A few personal items:

Tim adores his wife Jo.  They have a blended family two sons (George and Thomas) and their daughter Anna who is a talented ballerina.  Tim swipes the towel over his shoulder when he cooks, which is often.  He bakes veggies and cheese.  He listens to Motown on the radio while he holds court in the kitchen.

[Part of the Stour Way Footpath]

Tim is in his 50’s and is more fit than I was in my 30’s.  He golfs, does pilates and walks.  Something I wish I could do again without foot pain.

I’m awed  by Tim’s vigor for life.  His sense of political rightness.  (He was anti-Brexit).  His kindness, his intelligence, love of family and his friendship.

Thank you Tim and Jo and Anna for your hospitality, friendship and remembering me after so many years.  Not to mention wine o’clock.

We’ll be back.

[Photos are mine]

The Statue

This post is not about anything that happened on our most recent trip.  This goes back to a time, over a year ago when we were having dinner at an outdoor restaurant In Brussels.  At the end of the final course, I excused myself to go to the loo.  On the way to the back of the building I discovered another dining area, a garden and a fountain.  And a few statues.  One of them caught my eye.  I took several photos of her from various angles.

I was seduced by one in particular.  It’s the one shown above.  There was something about her smile, the placement of her arm and her figure.  But it was the gaze on her face and her obvious grace that captured me.  She was looking to her right.  I’ve seen that smile before.  She’s a bit coquettish and sexy and seductive, but that wasn’t the focus of my attention.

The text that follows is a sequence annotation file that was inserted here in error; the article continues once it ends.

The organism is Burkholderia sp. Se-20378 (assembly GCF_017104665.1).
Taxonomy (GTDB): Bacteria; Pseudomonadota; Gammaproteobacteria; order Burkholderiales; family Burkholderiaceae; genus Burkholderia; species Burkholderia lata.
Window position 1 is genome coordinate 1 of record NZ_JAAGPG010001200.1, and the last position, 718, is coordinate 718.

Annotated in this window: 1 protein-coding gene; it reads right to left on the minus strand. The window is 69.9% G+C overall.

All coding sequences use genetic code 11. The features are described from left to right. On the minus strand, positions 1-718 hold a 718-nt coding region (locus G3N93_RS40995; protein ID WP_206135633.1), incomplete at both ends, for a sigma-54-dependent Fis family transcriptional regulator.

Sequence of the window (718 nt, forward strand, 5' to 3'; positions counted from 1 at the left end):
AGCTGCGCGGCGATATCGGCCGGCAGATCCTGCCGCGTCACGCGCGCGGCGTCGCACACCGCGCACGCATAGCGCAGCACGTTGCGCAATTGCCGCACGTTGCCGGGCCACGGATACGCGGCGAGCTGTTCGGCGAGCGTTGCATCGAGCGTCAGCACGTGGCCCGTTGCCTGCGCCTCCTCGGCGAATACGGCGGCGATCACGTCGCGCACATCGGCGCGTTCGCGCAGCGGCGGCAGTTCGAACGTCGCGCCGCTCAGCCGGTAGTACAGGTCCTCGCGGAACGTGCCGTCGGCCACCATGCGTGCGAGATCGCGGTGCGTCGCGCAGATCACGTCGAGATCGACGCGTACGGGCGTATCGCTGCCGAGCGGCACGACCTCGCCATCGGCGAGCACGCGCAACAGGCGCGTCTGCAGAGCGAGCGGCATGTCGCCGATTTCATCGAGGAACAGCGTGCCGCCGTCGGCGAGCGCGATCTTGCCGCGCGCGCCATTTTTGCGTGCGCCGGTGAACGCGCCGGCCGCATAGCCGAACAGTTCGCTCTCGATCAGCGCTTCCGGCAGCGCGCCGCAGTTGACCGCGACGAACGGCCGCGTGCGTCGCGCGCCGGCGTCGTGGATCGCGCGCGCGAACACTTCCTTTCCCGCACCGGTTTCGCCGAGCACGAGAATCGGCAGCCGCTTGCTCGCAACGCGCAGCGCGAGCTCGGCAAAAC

I’ve seen that look before.  I saw it in my wife’s face shortly after we met.  I’ve seen it in my past, from the delicate faces of the girls and women I thought I loved…and perhaps I did at the time.  But it’s a universal profile.  A glance that says “Maybe it’s you I love” or “Come up and see me sometime”.

My self-image leaves much to be desired.  I wish others could perceive me as I wish, not as I am.  I also know that this is a symptom of one who feels the loss of youth and is facing old age.  It’s odd, but change occurs slowly…every day and you don’t notice it until you see an old photo of yourself.  I knew when I lost my youth…it wasn’t that many years ago.  It took a clean mirror. A mirror that was honest with me.  Coming to grips with that has been hard for me.  What happened to the last thirty years?  I’ve no idea.

I gaze into the mirror and see white hair and bags under my eyes.  It seems like every joint in my body from my waist down could use a shot of Valium.

However, I feel in my heart, that at a distant time in the past, the young woman above would have gone for a walk with me.  But I have to live with the fact that she will never age, unlike me, save for weathering and lichen and moss that will someday grow on her ankles, shoulders and all that hair.

[The photo is mine]

In The Land of Pooh, The Badger, King Arthur and Beyond: The Excursionist XIII Finale

magic (n) A mysterious quality of enchantment.